Structured Light Illumination Microscopy (SIM) has proved itself as a very effective method to improve the resolution of a widefield (WF) fluorescent microscope. In this paper, we demonstrate a new approach to three-dimensional (3D) imaging with the SIM, using a moving fringe (MF) illumination pattern. Instead of the standard three-beam standing wave illumination pattern, our method requires a two-beam one, varying along the optical axis. Each axial layer of the MF illumination pattern contains single-spatial-frequency interference fringes, traversing the space with its own speed (temporal frequency), proportional to the axial offset of such layer from the excitation plane. The different axial layers of a fluorescent object, excited with the MF illumination, will emit a continuous amplitude modulated fluorescent signal with the frequency of modulation proportional to the temporal frequency of the moving fringe pattern. The fine 3D image reconstruction is achieved via extracting the spatial location of the fluorescent object from the temporal frequency of amplitude modulated signal emitted by it. Since in our approach the problem of 3D image reconstruction is reduced to the problem of accurate temporal frequency estimation, any of the well-known spectrum estimation techniques can be applied to the problem, allowing the axial resolution improvement far beyond the limits of the classical 3D SIM. In this research, we suggest using the Minimum-norm method for the proposed MF SIM system, which gives a superior resolving power in spectrum estimation. Simulation results show that such a simple and rapid hardware implementation in combination with a straightforward signal processing method can, however, deliver an improvement in axial resolution far beyond the classical 3D SIM approach.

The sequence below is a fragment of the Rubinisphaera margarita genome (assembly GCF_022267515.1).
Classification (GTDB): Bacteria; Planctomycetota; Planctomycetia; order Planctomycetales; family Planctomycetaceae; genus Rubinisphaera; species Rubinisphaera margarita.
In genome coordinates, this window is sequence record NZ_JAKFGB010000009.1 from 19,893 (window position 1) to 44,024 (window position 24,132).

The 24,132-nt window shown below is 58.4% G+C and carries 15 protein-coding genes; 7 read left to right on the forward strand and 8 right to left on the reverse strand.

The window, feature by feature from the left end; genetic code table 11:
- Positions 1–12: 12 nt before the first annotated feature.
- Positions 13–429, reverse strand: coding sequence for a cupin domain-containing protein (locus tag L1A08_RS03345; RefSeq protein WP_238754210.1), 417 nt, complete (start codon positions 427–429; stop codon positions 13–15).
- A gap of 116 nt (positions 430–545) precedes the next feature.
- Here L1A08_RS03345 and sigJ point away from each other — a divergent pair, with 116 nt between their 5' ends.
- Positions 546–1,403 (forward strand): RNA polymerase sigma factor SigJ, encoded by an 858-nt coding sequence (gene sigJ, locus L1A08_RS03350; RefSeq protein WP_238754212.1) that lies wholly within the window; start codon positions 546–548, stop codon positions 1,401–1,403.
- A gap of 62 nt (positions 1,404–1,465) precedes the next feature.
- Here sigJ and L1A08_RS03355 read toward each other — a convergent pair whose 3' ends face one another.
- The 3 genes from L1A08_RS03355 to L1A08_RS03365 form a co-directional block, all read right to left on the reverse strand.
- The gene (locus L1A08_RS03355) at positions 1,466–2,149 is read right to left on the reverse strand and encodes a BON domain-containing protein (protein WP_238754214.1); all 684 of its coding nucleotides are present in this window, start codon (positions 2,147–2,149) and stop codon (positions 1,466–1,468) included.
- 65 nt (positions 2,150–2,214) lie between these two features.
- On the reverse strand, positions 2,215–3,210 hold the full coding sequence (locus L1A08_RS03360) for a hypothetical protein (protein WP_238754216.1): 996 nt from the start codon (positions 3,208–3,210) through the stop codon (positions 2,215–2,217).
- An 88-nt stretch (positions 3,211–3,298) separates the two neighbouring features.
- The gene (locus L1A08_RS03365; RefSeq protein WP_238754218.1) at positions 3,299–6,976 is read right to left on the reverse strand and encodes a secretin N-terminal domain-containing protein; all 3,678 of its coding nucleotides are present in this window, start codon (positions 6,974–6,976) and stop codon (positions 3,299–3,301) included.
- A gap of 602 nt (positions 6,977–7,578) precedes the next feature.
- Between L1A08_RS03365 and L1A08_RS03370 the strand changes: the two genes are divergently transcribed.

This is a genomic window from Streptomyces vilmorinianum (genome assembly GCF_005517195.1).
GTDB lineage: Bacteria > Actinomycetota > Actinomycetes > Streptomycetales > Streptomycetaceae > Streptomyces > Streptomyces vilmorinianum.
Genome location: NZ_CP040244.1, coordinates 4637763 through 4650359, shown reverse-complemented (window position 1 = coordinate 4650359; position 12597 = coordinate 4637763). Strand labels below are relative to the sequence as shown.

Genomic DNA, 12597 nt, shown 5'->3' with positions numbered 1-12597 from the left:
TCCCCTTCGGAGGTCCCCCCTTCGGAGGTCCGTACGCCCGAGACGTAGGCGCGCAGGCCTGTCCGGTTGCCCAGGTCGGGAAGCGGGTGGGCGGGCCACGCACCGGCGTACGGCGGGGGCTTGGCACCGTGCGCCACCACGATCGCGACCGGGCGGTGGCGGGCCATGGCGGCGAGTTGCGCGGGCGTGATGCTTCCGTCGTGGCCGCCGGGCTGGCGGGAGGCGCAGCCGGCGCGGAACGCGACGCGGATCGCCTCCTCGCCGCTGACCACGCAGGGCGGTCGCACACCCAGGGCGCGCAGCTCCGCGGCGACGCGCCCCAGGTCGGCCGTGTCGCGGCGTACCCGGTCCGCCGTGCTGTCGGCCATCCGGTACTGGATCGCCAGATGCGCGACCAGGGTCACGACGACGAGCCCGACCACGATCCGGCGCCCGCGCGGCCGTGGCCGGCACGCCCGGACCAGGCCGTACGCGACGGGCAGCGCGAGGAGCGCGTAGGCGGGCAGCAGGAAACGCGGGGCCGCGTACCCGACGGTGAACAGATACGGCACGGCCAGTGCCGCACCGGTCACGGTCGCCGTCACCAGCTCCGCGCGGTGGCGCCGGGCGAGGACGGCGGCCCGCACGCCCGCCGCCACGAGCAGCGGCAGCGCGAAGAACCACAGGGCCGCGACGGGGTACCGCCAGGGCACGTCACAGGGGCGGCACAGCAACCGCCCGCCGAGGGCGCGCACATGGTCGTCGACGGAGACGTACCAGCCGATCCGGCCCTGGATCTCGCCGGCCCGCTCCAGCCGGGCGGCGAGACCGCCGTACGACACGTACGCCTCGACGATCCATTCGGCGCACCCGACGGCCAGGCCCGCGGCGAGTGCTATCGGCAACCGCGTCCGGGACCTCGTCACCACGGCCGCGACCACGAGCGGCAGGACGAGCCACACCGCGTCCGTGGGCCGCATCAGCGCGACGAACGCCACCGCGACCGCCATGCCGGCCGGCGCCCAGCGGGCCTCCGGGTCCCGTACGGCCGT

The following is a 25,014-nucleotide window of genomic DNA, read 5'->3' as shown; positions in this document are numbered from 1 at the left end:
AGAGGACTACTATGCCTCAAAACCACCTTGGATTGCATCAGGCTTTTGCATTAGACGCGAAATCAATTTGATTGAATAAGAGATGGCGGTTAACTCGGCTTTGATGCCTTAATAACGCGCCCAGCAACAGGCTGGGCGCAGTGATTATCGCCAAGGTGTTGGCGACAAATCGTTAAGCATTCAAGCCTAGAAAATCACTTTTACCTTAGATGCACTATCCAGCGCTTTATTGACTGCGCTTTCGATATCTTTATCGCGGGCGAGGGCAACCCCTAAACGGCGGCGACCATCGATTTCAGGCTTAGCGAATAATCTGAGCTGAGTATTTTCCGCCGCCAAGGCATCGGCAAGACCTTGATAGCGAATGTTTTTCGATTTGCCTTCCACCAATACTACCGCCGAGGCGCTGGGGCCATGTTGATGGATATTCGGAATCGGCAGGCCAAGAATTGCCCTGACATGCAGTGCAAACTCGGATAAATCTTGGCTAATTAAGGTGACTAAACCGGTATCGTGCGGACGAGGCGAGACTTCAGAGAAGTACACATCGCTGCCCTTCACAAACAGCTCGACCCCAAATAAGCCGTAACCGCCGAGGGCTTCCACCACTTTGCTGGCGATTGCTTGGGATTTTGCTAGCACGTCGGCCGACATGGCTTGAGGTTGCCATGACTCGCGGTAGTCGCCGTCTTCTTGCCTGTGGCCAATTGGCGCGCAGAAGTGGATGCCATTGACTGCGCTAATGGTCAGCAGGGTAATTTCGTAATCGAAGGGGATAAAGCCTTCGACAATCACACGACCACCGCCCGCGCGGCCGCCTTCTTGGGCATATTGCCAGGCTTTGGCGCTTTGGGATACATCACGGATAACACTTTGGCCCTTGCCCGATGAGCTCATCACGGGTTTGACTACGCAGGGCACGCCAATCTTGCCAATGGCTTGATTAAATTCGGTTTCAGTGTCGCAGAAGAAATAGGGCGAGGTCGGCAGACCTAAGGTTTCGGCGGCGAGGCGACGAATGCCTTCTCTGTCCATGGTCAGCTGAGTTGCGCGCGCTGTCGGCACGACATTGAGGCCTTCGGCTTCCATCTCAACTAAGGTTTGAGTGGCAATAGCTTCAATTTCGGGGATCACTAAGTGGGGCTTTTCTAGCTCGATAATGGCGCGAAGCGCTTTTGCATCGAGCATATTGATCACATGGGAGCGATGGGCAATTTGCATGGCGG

- Minimum-norm spectrum estimation
- Structural light illumination
- Super-resolution 3D imaging
ASJC Scopus subject areas
- Atomic and Molecular Physics, and Optics
- Electrical and Electronic Engineering